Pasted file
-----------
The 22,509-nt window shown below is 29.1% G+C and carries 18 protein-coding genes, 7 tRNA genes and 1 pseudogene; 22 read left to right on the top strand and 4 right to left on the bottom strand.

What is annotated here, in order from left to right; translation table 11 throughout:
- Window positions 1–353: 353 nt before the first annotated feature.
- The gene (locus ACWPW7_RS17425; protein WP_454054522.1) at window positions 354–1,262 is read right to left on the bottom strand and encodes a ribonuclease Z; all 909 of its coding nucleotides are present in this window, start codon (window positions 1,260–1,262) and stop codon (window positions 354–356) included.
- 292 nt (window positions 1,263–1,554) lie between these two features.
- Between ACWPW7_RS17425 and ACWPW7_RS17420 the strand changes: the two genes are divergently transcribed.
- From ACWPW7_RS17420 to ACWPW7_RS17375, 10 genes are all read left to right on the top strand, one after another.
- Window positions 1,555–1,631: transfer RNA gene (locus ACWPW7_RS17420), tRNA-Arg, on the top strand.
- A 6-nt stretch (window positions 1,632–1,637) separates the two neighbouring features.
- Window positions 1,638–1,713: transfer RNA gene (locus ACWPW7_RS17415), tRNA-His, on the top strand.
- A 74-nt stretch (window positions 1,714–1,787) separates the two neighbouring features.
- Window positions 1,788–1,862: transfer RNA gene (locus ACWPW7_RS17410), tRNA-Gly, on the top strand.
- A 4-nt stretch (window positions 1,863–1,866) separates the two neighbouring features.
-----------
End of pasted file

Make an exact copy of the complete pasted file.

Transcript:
The 22,509-nt window shown below is 29.1% G+C and carries 18 protein-coding genes, 7 tRNA genes and 1 pseudogene; 22 read left to right on the top strand and 4 right to left on the bottom strand.

What is annotated here, in order from left to right; translation table 11 throughout:
- Window positions 1–353: 353 nt before the first annotated feature.
- The gene (locus ACWPW7_RS17425; protein WP_454054522.1) at window positions 354–1,262 is read right to left on the bottom strand and encodes a ribonuclease Z; all 909 of its coding nucleotides are present in this window, start codon (window positions 1,260–1,262) and stop codon (window positions 354–356) included.
- 292 nt (window positions 1,263–1,554) lie between these two features.
- Between ACWPW7_RS17425 and ACWPW7_RS17420 the strand changes: the two genes are divergently transcribed.
- From ACWPW7_RS17420 to ACWPW7_RS17375, 10 genes are all read left to right on the top strand, one after another.
- Window positions 1,555–1,631: transfer RNA gene (locus ACWPW7_RS17420), tRNA-Arg, on the top strand.
- A 6-nt stretch (window positions 1,632–1,637) separates the two neighbouring features.
- Window positions 1,638–1,713: transfer RNA gene (locus ACWPW7_RS17415), tRNA-His, on the top strand.
- A 74-nt stretch (window positions 1,714–1,787) separates the two neighbouring features.
- Window positions 1,788–1,862: transfer RNA gene (locus ACWPW7_RS17410), tRNA-Gly, on the top strand.
- A 4-nt stretch (window positions 1,863–1,866) separates the two neighbouring features.